BUSINESS China releases import certificates for US GM soybeans as phase one trade deal approaches


China releases import certificates for US GM soybeans as phase one trade deal approaches

Global Times

06:18, December 31, 2019


A combine and a grain cart work in a soybean field of Pellett family's farm in Atlantic, a small city in Iowa, the United States, Oct. 16, 2019. (Photo: Xinhua)

China released two new genetically modified (GM) import certificates for US soybeans and papaya on Monday, a potential move to allow more imports of US agricultural products as the world's two largest economies are on their way to signing a phase one trade deal.

Experts said that whether more US GM imports will come into China depends on how well the trade negotiations between the two proceed, and China will continue to follow its strict supervision process on GM products.

China released a list of 12 GM safety certificates for agricultural imports on Monday, including two new import certificates for GM soybeans from US agricultural giant Corteva Agriscience, and GM papayas jointly developed by the US Department of Agriculture and Hawaii University, according to a notice from the official website of China's Ministry of Agriculture and Rural Affairs.

The list also includes 10 renewed certificates for imports including BASF-developed T25 corn, A5547-127 soybean, T45 canola, Oxy-235 canola, and Ms8Rf3 canola, read the notice.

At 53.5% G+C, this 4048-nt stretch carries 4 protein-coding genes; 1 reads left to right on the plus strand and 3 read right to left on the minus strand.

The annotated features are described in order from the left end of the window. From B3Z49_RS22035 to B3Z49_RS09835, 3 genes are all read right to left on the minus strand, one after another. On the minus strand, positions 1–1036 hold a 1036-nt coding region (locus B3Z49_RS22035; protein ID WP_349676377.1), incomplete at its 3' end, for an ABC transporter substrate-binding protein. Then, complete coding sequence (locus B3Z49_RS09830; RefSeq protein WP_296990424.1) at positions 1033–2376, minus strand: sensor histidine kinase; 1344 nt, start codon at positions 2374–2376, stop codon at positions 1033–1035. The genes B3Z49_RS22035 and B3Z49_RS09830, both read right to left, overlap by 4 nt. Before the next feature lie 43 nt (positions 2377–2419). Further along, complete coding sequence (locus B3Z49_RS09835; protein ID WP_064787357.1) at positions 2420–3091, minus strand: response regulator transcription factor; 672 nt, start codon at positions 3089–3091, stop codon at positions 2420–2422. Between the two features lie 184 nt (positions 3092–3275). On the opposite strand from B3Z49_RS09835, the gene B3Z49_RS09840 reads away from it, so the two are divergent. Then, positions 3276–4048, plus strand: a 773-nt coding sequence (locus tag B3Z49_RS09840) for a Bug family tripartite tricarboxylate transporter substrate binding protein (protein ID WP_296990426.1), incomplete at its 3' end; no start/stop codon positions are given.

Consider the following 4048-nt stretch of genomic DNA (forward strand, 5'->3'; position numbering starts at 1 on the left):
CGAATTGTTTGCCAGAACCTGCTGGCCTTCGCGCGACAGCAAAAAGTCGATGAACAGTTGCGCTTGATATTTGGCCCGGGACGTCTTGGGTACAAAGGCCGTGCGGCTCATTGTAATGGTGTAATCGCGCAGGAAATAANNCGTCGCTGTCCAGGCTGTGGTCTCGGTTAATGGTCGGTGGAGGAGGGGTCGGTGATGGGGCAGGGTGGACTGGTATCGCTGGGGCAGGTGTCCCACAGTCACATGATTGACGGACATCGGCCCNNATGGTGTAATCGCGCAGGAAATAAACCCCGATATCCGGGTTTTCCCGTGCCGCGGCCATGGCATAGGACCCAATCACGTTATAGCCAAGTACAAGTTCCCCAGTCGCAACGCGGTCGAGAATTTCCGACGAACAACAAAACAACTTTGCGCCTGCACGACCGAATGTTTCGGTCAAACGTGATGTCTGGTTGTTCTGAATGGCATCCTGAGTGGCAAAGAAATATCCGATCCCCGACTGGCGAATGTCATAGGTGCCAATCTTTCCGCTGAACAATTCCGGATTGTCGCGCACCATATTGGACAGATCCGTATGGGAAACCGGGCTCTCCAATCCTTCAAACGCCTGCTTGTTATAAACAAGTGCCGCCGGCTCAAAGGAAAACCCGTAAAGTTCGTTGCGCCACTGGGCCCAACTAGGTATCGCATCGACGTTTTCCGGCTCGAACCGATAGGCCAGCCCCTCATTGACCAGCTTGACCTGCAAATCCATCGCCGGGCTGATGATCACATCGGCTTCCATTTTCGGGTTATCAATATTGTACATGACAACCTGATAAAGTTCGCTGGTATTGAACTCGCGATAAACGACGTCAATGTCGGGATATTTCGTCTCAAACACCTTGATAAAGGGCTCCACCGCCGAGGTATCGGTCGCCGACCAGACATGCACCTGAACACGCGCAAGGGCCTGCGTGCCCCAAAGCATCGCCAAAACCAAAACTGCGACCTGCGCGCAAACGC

All approvals took effect from December 2 and will last for three years.

Release of the certificates is a routine practice every year, while the notice, which comes at a critical moment when China and the US have agreed to sign a phase one trade deal, could also be viewed as a way of China making a goodwill gesture. Both sides want to end a prolonged trade war, which hurt both, an industry insider surnamed Ma told the Global Times on Monday.

The US is the world's biggest producer of GM crops, while China is the top importer of GM soybeans and canola, according to a Reuters report.

"However, certificates are just the first step. Whether China will indeed import more of these products would depend on the progress of the China-US trade negotiations," given the US side has been capricious over the past year, Li Guoxiang, a research fellow at the Rural Development Institute of the Chinese Academy of Social Sciences, told the Global Times on Monday.

"If the two come to an agreement in the agriculture sector in phase one trade deal, China will keep its promise. We hope the US could also follow suit," Li added.

China routinely releases import certificates every year. Last year, China approved five new certificates for companies including BASF, DuPont Pioneer and Corteva Agriscience.

China follows a very strict and time-consuming approval and risk assessment procedure for imports of GM products, experts said, adding that China will continue to follow the procedure to ensure the safety of concerned products.

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